…about cause and effect with the foods we eat. Just coincidentally this month, in our Bathroom Reading Basket are “Can Technology Save Breakfast” in the June issue of Smithsonian, and “We Didn’t Start the Fire…Homo Erectus Did” in the July/August issue of Archaeology. What has one article to do with another: basically, it’s how they got me to thinking about teeth.
In the Smithsonian article, part of its annual “Foods Issue”, a writer enlightens us on all the ways the various food conglomerates are trying to pack more nutrition, with less salt, sugar and artificial ingredients, into what we eat and drink for breakfast. Yes: “and drink”! It appears they can get all the good stuff into good-tasting, quick-to-drink liquids. I’ll drink to that! They’re more interested in cereal grains, milk products, and fruits, of course, but I’d like to know if there’s any research into liquefying good old bacon and eggs. Well, now that I really think of that, it might be what we already have: soup. And there-in lies a quick memory of mine about how my Mom – she must have been way ahead of her time - used to prepare a huge mug of soup for my brother’s breakfast each morning. He’d drink the soup as he got ready for school
So now we come to the Archaeology article which starts with these sentences: “Some paleoanthropologists believe that people have been eating cooked food, and therefore making fires, for millions of years. The evidence for this, so far, has been evolutionary changes in hominin skeletons, such as decreasing tooth and jaw sizes.”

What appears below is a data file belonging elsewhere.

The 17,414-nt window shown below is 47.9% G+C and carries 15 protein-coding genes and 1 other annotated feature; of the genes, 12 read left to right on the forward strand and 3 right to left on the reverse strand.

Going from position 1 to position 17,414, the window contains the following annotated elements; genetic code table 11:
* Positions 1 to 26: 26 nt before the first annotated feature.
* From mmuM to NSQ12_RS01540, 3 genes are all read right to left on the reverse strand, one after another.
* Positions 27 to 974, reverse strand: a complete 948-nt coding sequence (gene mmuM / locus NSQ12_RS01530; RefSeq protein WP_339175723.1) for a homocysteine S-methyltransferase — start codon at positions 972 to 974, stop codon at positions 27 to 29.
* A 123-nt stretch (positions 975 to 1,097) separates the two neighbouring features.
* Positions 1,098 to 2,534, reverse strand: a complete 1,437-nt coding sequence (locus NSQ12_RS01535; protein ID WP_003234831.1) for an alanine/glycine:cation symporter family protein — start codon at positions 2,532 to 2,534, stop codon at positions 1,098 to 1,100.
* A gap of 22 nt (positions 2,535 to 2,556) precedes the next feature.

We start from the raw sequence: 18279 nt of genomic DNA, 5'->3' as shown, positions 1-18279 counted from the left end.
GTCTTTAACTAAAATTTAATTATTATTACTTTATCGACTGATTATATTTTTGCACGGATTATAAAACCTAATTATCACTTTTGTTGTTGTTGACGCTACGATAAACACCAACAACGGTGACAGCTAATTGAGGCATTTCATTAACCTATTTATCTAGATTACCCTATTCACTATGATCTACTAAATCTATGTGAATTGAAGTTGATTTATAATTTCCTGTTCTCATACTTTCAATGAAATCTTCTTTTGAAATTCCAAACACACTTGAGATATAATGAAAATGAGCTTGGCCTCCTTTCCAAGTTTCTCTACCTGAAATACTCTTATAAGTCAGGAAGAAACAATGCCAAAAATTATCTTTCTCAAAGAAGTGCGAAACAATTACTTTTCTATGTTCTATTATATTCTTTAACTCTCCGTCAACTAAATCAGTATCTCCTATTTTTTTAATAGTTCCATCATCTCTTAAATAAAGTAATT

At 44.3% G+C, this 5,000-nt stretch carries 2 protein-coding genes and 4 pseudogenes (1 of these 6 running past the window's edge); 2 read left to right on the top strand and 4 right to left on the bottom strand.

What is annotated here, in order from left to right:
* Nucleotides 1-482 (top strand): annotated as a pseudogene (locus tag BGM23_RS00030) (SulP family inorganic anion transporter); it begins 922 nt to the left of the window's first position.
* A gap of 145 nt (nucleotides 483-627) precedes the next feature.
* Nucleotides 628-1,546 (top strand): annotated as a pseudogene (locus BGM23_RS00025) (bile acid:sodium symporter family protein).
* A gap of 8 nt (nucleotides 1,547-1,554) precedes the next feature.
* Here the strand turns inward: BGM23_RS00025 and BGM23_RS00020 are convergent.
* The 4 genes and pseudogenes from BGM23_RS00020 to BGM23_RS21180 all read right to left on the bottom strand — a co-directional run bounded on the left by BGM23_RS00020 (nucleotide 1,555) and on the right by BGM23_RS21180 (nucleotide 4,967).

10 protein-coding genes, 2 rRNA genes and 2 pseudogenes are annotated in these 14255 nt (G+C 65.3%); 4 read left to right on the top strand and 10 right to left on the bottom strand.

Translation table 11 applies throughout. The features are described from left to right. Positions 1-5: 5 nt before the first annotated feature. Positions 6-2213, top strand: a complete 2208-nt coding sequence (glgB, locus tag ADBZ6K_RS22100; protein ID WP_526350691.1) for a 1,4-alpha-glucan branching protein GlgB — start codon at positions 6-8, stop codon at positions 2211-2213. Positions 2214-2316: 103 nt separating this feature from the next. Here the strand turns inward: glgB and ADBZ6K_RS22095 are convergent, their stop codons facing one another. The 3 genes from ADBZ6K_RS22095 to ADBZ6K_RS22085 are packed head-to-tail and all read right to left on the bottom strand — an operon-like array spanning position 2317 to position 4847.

Did you note the “decreasing tooth sizes”? So there I was, getting a visual on home sapiens of the future. In eons to come, I see us – them – as homo sapiens edentulous. Just think: no more teething at any age - I had a hard time of it when my wisdom teeth came in nice and straight but painfully – and no more visits to the dentist. Who wouldn’t love that?
Perhaps those depictions of the little ‘Martians’ are really us, come back as time travelers, with the large craniums from being great thinkers, huge eyes from looking at computer screens all day, and small, narrow jaws from sipping, not chewing, our food.
It’s too bad I won’t be around to see if all of this is true.